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Wood Relative Density Development in Red Pine (Pinus resinosa Ait.) Stands as Affected by Different Initial Spacings

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The relationship between wood relative density and growth rate in red pine (Pinus resinosa Ait.) trees originating from different initial spacings was examined. Wood relative density was also related to crown development, as affected by competition. At young ages, the relative densities of entire rings and of the earlywood and latewood zones and the percentages of earlywood within the rings did not differ much among the spacings. As stands grew older, however, ring relative density and earlywood and latewood relative densities increased while the percentage of earlywood decreased. The closer the spacing, the faster relative density increased and the percentage of earlywood decreased. These changes closely followed changes in crown ratio. A good fit was obtained for an equation relating ring relative density to age and percentage of latewood for trees of various ages originating from a wide range of initial spacings. Ring width, ring relative density, and percentage of earlywood were regressed against (1) crown width and distance between the base of the crown and breast height and (2) crown volume and crown ratio. These equations did not fit well at young ages. However, the strength of the relationships improved with age, which indicated the increasing influence of crown development on wood density. For. Sci. 41(4):709-728.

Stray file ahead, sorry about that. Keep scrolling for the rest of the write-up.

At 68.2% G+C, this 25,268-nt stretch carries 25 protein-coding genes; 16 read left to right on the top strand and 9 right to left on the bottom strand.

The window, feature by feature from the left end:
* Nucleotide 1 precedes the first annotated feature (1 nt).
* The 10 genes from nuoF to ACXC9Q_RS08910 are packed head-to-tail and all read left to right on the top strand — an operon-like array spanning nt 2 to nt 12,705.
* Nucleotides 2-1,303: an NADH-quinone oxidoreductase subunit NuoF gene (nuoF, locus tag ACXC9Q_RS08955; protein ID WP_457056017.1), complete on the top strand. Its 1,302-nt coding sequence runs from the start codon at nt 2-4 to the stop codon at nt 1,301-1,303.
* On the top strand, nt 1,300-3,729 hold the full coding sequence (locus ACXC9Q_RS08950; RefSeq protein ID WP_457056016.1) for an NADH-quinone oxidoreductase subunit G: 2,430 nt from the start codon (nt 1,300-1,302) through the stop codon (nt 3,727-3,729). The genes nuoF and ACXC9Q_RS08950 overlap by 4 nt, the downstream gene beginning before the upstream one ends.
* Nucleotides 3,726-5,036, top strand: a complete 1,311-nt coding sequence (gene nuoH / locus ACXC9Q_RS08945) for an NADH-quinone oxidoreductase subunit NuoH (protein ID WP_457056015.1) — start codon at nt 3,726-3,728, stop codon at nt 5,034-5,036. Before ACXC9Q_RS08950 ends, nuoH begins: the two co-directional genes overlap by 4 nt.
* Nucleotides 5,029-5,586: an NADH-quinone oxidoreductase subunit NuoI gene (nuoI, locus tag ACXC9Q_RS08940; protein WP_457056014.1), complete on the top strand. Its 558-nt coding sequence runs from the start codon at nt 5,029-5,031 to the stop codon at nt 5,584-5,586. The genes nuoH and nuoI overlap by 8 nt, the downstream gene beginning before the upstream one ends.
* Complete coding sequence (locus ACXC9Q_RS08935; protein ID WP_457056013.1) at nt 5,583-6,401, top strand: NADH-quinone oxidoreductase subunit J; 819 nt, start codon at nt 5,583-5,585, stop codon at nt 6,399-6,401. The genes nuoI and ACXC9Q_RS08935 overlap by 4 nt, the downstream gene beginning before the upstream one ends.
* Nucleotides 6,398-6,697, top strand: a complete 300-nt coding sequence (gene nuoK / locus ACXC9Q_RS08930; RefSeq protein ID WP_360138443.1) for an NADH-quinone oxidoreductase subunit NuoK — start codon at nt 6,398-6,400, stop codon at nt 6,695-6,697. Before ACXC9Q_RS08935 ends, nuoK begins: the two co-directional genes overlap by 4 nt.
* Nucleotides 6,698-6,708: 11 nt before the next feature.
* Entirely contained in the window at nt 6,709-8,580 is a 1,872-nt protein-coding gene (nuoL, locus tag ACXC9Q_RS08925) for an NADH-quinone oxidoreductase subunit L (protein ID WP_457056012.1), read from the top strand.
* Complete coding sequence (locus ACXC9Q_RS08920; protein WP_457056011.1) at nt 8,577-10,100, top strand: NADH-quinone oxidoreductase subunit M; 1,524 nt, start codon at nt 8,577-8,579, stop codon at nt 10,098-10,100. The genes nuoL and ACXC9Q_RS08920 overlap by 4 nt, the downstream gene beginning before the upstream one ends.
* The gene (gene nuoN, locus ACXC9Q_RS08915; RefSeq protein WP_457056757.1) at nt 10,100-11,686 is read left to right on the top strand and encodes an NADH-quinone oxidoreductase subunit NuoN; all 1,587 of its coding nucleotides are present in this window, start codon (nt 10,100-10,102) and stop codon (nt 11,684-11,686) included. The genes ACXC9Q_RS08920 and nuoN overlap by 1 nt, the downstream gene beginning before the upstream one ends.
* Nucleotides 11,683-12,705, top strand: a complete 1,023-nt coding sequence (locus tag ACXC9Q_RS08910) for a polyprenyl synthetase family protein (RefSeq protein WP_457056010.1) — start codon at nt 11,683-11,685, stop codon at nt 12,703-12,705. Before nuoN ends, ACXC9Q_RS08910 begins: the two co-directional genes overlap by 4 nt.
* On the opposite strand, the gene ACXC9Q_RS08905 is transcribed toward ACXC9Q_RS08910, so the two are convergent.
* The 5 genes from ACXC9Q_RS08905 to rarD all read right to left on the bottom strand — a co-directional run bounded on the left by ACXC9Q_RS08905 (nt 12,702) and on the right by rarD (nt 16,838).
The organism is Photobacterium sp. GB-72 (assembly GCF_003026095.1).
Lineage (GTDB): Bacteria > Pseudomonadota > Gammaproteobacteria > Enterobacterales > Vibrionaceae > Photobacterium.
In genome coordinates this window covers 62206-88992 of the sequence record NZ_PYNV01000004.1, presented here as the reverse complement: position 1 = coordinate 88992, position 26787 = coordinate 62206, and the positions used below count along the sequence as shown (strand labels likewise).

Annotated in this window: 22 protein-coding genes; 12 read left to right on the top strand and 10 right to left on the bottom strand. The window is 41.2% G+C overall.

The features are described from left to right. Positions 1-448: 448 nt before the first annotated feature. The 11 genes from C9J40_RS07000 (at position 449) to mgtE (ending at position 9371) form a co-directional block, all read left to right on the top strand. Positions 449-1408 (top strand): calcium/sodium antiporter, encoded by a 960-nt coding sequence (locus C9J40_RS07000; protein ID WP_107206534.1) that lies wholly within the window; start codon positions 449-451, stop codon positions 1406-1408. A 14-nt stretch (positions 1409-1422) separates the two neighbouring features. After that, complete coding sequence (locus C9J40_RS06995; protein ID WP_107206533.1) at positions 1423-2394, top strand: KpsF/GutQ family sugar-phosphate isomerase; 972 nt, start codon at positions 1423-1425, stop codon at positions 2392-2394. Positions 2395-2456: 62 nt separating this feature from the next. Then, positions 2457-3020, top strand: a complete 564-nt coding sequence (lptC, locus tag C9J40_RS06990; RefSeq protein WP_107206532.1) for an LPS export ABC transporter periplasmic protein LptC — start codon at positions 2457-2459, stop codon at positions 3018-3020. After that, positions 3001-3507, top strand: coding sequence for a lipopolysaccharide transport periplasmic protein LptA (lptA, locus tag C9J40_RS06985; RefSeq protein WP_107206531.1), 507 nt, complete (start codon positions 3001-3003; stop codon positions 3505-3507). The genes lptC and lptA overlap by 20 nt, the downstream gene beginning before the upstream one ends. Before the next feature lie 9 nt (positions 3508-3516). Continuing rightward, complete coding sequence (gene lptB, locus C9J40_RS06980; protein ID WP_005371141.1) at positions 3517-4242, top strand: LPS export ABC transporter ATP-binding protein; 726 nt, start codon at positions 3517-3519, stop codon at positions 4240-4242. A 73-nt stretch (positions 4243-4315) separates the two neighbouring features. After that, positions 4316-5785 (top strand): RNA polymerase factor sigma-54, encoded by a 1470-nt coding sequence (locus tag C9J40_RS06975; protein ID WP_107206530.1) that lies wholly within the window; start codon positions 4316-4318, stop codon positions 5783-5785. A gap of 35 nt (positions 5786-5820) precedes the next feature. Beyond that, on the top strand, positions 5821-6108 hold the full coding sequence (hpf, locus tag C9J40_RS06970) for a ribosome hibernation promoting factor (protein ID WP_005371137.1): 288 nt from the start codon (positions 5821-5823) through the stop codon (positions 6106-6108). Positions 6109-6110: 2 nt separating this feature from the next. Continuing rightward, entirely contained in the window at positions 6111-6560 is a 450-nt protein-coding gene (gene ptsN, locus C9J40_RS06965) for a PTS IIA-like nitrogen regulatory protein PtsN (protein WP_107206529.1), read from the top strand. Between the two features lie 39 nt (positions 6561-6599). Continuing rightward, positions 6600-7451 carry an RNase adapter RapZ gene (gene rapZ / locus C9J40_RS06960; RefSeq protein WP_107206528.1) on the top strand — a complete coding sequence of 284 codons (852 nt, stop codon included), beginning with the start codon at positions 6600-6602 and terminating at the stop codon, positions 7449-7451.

Keywords: Growth rings; crown development; earlywood; latewood

Document Type: Journal Article

Affiliations: Assorate Professor, Department of Forest Resources Management, University of British Columbia, 270-2357 Main Mall, Vancouver, British Columbia, Canada, V6T 1Z4

Publication date: 1995-11-01

More about this publication?
  • Forest Science is a peer-reviewed journal publishing fundamental and applied research that explores all aspects of natural and social sciences as they apply to the function and management of the forested ecosystems of the world. Topics include silviculture, forest management, biometrics, economics, entomology & pathology, fire & fuels management, forest ecology, genetics & tree improvement, geospatial technologies, harvesting & utilization, landscape ecology, operations research, forest policy, physiology, recreation, social sciences, soils & hydrology, and wildlife management.
    Forest Science is published bimonthly in February, April, June, August, October, and December.

    2015 Impact Factor: 1.702
    Ranking: 16 of 66 in forestry

    Average time from submission to first decision: 62.5 days*
    June 1, 2016 to Feb. 28, 2017

    Also published by SAF:
    Journal of Forestry
    Other SAF Publications
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